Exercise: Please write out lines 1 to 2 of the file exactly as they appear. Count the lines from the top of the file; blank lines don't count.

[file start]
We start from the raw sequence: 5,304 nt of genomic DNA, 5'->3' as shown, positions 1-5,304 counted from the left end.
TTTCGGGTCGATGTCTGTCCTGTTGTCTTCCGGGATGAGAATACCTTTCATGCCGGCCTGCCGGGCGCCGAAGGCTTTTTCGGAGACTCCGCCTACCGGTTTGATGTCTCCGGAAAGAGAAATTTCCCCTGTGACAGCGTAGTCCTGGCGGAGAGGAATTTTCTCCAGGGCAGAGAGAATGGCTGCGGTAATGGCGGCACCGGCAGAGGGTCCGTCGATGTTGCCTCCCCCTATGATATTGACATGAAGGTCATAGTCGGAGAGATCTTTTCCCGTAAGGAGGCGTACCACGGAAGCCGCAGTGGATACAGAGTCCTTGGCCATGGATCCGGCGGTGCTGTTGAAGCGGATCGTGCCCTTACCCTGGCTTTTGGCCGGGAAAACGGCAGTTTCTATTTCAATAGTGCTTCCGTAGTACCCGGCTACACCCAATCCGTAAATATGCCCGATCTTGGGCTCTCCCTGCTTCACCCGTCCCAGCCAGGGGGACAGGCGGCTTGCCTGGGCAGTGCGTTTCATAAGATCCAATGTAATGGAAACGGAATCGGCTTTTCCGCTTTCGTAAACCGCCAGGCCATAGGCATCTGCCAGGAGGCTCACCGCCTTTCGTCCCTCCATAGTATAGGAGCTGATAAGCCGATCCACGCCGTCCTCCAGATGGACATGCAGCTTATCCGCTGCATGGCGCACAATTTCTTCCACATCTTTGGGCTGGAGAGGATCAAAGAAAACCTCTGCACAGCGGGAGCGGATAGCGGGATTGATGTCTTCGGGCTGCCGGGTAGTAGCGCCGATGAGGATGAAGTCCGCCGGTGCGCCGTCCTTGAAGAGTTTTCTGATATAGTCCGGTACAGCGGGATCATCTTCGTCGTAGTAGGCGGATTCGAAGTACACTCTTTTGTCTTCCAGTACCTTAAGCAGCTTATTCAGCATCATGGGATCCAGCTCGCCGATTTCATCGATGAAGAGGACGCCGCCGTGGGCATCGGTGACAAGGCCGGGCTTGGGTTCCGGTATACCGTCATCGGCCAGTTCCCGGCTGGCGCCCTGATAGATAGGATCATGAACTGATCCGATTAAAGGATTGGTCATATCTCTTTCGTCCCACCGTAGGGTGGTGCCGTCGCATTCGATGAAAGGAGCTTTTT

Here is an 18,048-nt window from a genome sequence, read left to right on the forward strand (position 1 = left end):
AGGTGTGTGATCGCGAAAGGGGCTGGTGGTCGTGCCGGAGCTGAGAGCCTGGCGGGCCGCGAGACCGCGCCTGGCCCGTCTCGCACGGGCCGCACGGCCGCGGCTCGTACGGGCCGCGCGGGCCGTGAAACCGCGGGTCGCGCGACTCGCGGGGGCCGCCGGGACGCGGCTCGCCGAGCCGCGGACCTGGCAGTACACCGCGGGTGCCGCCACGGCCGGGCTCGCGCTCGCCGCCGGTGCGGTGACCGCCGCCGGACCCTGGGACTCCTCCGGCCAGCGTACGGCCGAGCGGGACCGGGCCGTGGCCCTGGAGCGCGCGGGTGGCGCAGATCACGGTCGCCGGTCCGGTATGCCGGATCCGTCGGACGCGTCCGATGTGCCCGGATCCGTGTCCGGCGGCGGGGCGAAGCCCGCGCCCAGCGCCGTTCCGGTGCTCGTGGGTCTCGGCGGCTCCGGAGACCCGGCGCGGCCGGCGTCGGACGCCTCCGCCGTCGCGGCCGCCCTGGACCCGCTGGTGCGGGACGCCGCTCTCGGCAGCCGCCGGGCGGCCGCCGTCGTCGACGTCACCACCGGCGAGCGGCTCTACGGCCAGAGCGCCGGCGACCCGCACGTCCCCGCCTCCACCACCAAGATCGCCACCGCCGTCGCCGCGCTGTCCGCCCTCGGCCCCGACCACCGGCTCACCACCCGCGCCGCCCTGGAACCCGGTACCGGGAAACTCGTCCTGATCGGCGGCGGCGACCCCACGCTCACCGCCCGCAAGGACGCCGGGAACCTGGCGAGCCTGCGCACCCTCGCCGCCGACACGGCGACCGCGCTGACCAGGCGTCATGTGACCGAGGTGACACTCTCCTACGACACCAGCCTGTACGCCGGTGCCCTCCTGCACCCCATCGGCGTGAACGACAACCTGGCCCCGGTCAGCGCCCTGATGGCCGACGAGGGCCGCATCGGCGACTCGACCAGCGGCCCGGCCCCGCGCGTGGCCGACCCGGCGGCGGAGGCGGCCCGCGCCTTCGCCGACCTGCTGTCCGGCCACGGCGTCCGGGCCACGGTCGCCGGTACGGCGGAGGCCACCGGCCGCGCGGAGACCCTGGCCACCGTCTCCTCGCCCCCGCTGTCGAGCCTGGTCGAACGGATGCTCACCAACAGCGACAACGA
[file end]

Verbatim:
We start from the raw sequence: 5,304 nt of genomic DNA, 5'->3' as shown, positions 1-5,304 counted from the left end.
TTTCGGGTCGATGTCTGTCCTGTTGTCTTCCGGGATGAGAATACCTTTCATGCCGGCCTGCCGGGCGCCGAAGGCTTTTTCGGAGACTCCGCCTACCGGTTTGATGTCTCCGGAAAGAGAAATTTCCCCTGTGACAGCGTAGTCCTGGCGGAGAGGAATTTTCTCCAGGGCAGAGAGAATGGCTGCGGTAATGGCGGCACCGGCAGAGGGTCCGTCGATGTTGCCTCCCCCTATGATATTGACATGAAGGTCATAGTCGGAGAGATCTTTTCCCGTAAGGAGGCGTACCACGGAAGCCGCAGTGGATACAGAGTCCTTGGCCATGGATCCGGCGGTGCTGTTGAAGCGGATCGTGCCCTTACCCTGGCTTTTGGCCGGGAAAACGGCAGTTTCTATTTCAATAGTGCTTCCGTAGTACCCGGCTACACCCAATCCGTAAATATGCCCGATCTTGGGCTCTCCCTGCTTCACCCGTCCCAGCCAGGGGGACAGGCGGCTTGCCTGGGCAGTGCGTTTCATAAGATCCAATGTAATGGAAACGGAATCGGCTTTTCCGCTTTCGTAAACCGCCAGGCCATAGGCATCTGCCAGGAGGCTCACCGCCTTTCGTCCCTCCATAGTATAGGAGCTGATAAGCCGATCCACGCCGTCCTCCAGATGGACATGCAGCTTATCCGCTGCATGGCGCACAATTTCTTCCACATCTTTGGGCTGGAGAGGATCAAAGAAAACCTCTGCACAGCGGGAGCGGATAGCGGGATTGATGTCTTCGGGCTGCCGGGTAGTAGCGCCGATGAGGATGAAGTCCGCCGGTGCGCCGTCCTTGAAGAGTTTTCTGATATAGTCCGGTACAGCGGGATCATCTTCGTCGTAGTAGGCGGATTCGAAGTACACTCTTTTGTCTTCCAGTACCTTAAGCAGCTTATTCAGCATCATGGGATCCAGCTCGCCGATTTCATCGATGAAGAGGACGCCGCCGTGGGCATCGGTGACAAGGCCGGGCTTGGGTTCCGGTATACCGTCATCGGCCAGTTCCCGGCTGGCGCCCTGATAGATAGGATCATGAACTGATCCGATTAAAGGATTGGTCATATCTCTTTCGTCCCACCGTAGGGTGGTGCCGTCGCATTCGATGAAAGGAGCTTTTT